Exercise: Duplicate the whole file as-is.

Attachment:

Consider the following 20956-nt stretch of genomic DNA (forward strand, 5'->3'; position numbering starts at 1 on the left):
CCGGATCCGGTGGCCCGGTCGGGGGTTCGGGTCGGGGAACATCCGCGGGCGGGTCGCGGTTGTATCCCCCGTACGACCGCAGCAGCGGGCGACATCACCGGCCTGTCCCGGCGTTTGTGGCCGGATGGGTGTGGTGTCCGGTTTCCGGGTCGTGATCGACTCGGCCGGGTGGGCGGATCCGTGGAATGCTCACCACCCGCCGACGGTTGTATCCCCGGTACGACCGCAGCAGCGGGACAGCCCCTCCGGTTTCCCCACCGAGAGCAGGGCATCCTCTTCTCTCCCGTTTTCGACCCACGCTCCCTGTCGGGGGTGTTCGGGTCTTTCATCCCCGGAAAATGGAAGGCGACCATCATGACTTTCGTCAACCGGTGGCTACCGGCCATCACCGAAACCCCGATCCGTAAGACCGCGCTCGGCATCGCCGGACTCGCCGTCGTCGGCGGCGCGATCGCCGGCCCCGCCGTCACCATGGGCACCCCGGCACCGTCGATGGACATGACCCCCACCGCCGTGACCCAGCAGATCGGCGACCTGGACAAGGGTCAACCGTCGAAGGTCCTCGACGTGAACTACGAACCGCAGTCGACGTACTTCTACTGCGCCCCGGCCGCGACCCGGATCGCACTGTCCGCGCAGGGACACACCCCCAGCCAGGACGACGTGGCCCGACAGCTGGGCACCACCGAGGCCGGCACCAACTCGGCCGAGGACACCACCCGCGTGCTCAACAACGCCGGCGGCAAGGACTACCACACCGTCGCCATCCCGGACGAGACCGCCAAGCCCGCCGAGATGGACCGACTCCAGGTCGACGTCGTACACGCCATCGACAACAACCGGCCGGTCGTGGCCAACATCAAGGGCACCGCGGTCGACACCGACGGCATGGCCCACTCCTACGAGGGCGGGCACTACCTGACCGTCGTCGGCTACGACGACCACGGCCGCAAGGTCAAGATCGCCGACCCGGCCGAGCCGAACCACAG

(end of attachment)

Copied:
Consider the following 20956-nt stretch of genomic DNA (forward strand, 5'->3'; position numbering starts at 1 on the left):
CCGGATCCGGTGGCCCGGTCGGGGGTTCGGGTCGGGGAACATCCGCGGGCGGGTCGCGGTTGTATCCCCCGTACGACCGCAGCAGCGGGCGACATCACCGGCCTGTCCCGGCGTTTGTGGCCGGATGGGTGTGGTGTCCGGTTTCCGGGTCGTGATCGACTCGGCCGGGTGGGCGGATCCGTGGAATGCTCACCACCCGCCGACGGTTGTATCCCCGGTACGACCGCAGCAGCGGGACAGCCCCTCCGGTTTCCCCACCGAGAGCAGGGCATCCTCTTCTCTCCCGTTTTCGACCCACGCTCCCTGTCGGGGGTGTTCGGGTCTTTCATCCCCGGAAAATGGAAGGCGACCATCATGACTTTCGTCAACCGGTGGCTACCGGCCATCACCGAAACCCCGATCCGTAAGACCGCGCTCGGCATCGCCGGACTCGCCGTCGTCGGCGGCGCGATCGCCGGCCCCGCCGTCACCATGGGCACCCCGGCACCGTCGATGGACATGACCCCCACCGCCGTGACCCAGCAGATCGGCGACCTGGACAAGGGTCAACCGTCGAAGGTCCTCGACGTGAACTACGAACCGCAGTCGACGTACTTCTACTGCGCCCCGGCCGCGACCCGGATCGCACTGTCCGCGCAGGGACACACCCCCAGCCAGGACGACGTGGCCCGACAGCTGGGCACCACCGAGGCCGGCACCAACTCGGCCGAGGACACCACCCGCGTGCTCAACAACGCCGGCGGCAAGGACTACCACACCGTCGCCATCCCGGACGAGACCGCCAAGCCCGCCGAGATGGACCGACTCCAGGTCGACGTCGTACACGCCATCGACAACAACCGGCCGGTCGTGGCCAACATCAAGGGCACCGCGGTCGACACCGACGGCATGGCCCACTCCTACGAGGGCGGGCACTACCTGACCGTCGTCGGCTACGACGACCACGGCCGCAAGGTCAAGATCGCCGACCCGGCCGAGCCGAACCACAG